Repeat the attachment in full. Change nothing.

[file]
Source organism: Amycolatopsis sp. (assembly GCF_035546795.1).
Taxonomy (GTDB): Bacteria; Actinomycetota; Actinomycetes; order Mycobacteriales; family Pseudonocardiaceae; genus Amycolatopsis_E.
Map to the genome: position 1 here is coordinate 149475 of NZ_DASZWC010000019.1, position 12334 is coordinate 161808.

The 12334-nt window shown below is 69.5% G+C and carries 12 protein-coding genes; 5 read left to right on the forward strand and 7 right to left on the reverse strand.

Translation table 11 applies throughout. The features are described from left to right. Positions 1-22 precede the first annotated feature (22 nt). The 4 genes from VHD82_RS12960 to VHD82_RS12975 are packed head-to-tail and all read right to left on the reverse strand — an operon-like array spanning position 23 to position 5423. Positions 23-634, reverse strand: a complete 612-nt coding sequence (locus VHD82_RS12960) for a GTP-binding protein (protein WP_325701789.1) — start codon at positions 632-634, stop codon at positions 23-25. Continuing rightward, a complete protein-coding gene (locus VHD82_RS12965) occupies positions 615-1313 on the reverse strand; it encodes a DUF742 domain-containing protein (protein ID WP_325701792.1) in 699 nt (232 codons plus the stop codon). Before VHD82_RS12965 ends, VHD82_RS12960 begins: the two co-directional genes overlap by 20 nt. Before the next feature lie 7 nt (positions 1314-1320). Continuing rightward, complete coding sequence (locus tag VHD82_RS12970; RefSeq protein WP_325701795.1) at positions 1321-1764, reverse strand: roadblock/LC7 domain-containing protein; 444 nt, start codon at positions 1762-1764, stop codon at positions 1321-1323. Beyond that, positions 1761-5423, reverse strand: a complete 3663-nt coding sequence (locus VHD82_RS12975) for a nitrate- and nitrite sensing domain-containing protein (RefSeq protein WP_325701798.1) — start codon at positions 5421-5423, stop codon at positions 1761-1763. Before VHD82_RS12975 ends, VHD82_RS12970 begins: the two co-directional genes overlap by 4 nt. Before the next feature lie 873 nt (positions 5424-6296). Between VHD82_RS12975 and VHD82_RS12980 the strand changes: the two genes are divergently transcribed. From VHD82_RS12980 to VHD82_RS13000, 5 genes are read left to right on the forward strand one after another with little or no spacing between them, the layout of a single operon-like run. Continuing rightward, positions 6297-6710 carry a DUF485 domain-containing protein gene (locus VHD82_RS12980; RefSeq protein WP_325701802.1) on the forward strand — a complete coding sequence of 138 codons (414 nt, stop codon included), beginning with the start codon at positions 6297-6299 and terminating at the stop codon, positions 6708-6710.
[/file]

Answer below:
Source organism: Amycolatopsis sp. (assembly GCF_035546795.1).
Taxonomy (GTDB): Bacteria; Actinomycetota; Actinomycetes; order Mycobacteriales; family Pseudonocardiaceae; genus Amycolatopsis_E.
Map to the genome: position 1 here is coordinate 149475 of NZ_DASZWC010000019.1, position 12334 is coordinate 161808.

The 12334-nt window shown below is 69.5% G+C and carries 12 protein-coding genes; 5 read left to right on the forward strand and 7 right to left on the reverse strand.

Translation table 11 applies throughout. The features are described from left to right. Positions 1-22 precede the first annotated feature (22 nt). The 4 genes from VHD82_RS12960 to VHD82_RS12975 are packed head-to-tail and all read right to left on the reverse strand — an operon-like array spanning position 23 to position 5423. Positions 23-634, reverse strand: a complete 612-nt coding sequence (locus VHD82_RS12960) for a GTP-binding protein (protein WP_325701789.1) — start codon at positions 632-634, stop codon at positions 23-25. Continuing rightward, a complete protein-coding gene (locus VHD82_RS12965) occupies positions 615-1313 on the reverse strand; it encodes a DUF742 domain-containing protein (protein ID WP_325701792.1) in 699 nt (232 codons plus the stop codon). Before VHD82_RS12965 ends, VHD82_RS12960 begins: the two co-directional genes overlap by 20 nt. Before the next feature lie 7 nt (positions 1314-1320). Continuing rightward, complete coding sequence (locus tag VHD82_RS12970; RefSeq protein WP_325701795.1) at positions 1321-1764, reverse strand: roadblock/LC7 domain-containing protein; 444 nt, start codon at positions 1762-1764, stop codon at positions 1321-1323. Beyond that, positions 1761-5423, reverse strand: a complete 3663-nt coding sequence (locus VHD82_RS12975) for a nitrate- and nitrite sensing domain-containing protein (RefSeq protein WP_325701798.1) — start codon at positions 5421-5423, stop codon at positions 1761-1763. Before VHD82_RS12975 ends, VHD82_RS12970 begins: the two co-directional genes overlap by 4 nt. Before the next feature lie 873 nt (positions 5424-6296). Between VHD82_RS12975 and VHD82_RS12980 the strand changes: the two genes are divergently transcribed. From VHD82_RS12980 to VHD82_RS13000, 5 genes are read left to right on the forward strand one after another with little or no spacing between them, the layout of a single operon-like run. Continuing rightward, positions 6297-6710 carry a DUF485 domain-containing protein gene (locus VHD82_RS12980; RefSeq protein WP_325701802.1) on the forward strand — a complete coding sequence of 138 codons (414 nt, stop codon included), beginning with the start codon at positions 6297-6299 and terminating at the stop codon, positions 6708-6710.